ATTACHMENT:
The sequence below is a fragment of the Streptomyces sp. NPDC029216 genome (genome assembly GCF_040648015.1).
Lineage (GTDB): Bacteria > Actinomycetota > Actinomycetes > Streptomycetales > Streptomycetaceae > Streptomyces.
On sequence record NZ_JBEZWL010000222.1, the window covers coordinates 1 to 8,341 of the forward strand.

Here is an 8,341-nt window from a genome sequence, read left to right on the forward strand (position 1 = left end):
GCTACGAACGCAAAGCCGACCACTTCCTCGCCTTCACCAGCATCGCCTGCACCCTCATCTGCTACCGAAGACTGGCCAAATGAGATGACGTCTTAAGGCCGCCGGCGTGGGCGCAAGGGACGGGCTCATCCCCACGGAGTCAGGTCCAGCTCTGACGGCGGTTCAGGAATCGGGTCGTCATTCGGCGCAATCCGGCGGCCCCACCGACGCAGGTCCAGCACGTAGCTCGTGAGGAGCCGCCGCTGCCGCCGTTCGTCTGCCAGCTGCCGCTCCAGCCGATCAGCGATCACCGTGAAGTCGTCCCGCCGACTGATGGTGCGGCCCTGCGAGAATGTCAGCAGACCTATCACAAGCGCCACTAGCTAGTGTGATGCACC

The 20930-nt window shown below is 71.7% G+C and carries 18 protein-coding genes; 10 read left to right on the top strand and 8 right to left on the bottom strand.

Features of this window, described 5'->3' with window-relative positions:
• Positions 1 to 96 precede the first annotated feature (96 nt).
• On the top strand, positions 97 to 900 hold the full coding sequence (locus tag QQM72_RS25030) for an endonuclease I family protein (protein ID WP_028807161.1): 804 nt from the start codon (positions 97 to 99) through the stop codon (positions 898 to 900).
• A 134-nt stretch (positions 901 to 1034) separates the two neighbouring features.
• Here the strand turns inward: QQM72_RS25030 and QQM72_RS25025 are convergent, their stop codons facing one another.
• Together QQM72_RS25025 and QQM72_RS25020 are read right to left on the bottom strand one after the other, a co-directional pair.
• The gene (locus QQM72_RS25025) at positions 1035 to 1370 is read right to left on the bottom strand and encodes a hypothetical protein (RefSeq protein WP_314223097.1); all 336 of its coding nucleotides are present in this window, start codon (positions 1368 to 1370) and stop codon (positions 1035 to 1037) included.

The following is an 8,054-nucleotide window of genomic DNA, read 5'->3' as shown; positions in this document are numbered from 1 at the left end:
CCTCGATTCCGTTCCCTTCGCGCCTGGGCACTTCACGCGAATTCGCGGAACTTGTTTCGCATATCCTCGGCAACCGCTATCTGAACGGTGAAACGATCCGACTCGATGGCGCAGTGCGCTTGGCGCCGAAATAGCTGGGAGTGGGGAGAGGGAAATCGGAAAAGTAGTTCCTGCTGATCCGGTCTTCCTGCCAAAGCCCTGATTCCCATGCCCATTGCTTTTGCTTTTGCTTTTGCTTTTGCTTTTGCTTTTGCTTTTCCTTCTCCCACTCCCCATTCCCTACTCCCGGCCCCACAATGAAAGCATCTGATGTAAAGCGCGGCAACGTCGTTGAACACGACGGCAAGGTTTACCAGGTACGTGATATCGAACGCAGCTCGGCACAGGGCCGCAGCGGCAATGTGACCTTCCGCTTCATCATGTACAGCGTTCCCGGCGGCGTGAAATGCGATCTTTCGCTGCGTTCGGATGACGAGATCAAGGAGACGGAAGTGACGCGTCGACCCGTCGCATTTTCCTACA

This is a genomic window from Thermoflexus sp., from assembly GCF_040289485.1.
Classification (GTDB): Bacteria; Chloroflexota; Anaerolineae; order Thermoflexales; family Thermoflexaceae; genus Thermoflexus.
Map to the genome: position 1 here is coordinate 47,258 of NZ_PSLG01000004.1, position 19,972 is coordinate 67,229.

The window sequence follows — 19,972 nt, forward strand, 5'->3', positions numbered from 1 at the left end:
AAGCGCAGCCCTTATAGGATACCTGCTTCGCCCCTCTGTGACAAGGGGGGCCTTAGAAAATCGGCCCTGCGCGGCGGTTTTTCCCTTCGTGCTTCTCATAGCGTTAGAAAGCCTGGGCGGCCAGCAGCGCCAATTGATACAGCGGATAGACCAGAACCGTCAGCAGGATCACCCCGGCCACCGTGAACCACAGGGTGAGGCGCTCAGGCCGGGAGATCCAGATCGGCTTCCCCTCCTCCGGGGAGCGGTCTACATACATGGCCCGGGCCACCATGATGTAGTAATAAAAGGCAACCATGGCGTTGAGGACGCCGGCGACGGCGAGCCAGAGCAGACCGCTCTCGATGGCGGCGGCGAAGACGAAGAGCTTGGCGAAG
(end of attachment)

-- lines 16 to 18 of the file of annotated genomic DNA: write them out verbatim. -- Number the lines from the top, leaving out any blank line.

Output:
This is a genomic window from Thermoflexus sp., from assembly GCF_040289485.1.
Classification (GTDB): Bacteria; Chloroflexota; Anaerolineae; order Thermoflexales; family Thermoflexaceae; genus Thermoflexus.
Map to the genome: position 1 here is coordinate 47,258 of NZ_PSLG01000004.1, position 19,972 is coordinate 67,229.